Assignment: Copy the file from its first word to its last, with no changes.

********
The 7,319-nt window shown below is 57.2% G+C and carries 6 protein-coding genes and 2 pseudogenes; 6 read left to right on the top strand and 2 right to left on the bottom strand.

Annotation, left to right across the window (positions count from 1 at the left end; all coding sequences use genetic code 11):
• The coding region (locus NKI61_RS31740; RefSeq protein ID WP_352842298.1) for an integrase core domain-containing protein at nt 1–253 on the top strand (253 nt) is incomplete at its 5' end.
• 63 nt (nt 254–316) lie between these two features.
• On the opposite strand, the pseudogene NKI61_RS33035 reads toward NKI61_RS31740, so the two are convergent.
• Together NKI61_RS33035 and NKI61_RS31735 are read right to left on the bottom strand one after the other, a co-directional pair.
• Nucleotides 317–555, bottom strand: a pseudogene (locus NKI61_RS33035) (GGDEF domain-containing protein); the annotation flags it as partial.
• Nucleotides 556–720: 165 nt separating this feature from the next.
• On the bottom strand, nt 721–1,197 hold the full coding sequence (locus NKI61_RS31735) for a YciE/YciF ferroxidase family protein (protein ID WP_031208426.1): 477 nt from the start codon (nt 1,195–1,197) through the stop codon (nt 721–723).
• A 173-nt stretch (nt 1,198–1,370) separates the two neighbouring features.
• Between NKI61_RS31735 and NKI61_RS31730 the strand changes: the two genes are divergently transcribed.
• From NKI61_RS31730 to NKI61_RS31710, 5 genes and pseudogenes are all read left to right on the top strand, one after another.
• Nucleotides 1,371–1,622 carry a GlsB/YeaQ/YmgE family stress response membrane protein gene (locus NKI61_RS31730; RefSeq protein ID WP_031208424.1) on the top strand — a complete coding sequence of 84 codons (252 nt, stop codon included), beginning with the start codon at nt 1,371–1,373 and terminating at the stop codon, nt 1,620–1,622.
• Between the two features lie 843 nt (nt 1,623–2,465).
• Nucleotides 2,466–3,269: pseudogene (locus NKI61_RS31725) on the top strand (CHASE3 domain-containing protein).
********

The 7,319-nt window shown below is 57.2% G+C and carries 6 protein-coding genes and 2 pseudogenes; 6 read left to right on the top strand and 2 right to left on the bottom strand.

Annotation, left to right across the window (positions count from 1 at the left end; all coding sequences use genetic code 11):
• The coding region (locus NKI61_RS31740; RefSeq protein ID WP_352842298.1) for an integrase core domain-containing protein at nt 1–253 on the top strand (253 nt) is incomplete at its 5' end.
• 63 nt (nt 254–316) lie between these two features.
• On the opposite strand, the pseudogene NKI61_RS33035 reads toward NKI61_RS31740, so the two are convergent.
• Together NKI61_RS33035 and NKI61_RS31735 are read right to left on the bottom strand one after the other, a co-directional pair.
• Nucleotides 317–555, bottom strand: a pseudogene (locus NKI61_RS33035) (GGDEF domain-containing protein); the annotation flags it as partial.
• Nucleotides 556–720: 165 nt separating this feature from the next.
• On the bottom strand, nt 721–1,197 hold the full coding sequence (locus NKI61_RS31735) for a YciE/YciF ferroxidase family protein (protein ID WP_031208426.1): 477 nt from the start codon (nt 1,195–1,197) through the stop codon (nt 721–723).
• A 173-nt stretch (nt 1,198–1,370) separates the two neighbouring features.
• Between NKI61_RS31735 and NKI61_RS31730 the strand changes: the two genes are divergently transcribed.
• From NKI61_RS31730 to NKI61_RS31710, 5 genes and pseudogenes are all read left to right on the top strand, one after another.
• Nucleotides 1,371–1,622 carry a GlsB/YeaQ/YmgE family stress response membrane protein gene (locus NKI61_RS31730; RefSeq protein ID WP_031208424.1) on the top strand — a complete coding sequence of 84 codons (252 nt, stop codon included), beginning with the start codon at nt 1,371–1,373 and terminating at the stop codon, nt 1,620–1,622.
• Between the two features lie 843 nt (nt 1,623–2,465).
• Nucleotides 2,466–3,269: pseudogene (locus NKI61_RS31725) on the top strand (CHASE3 domain-containing protein).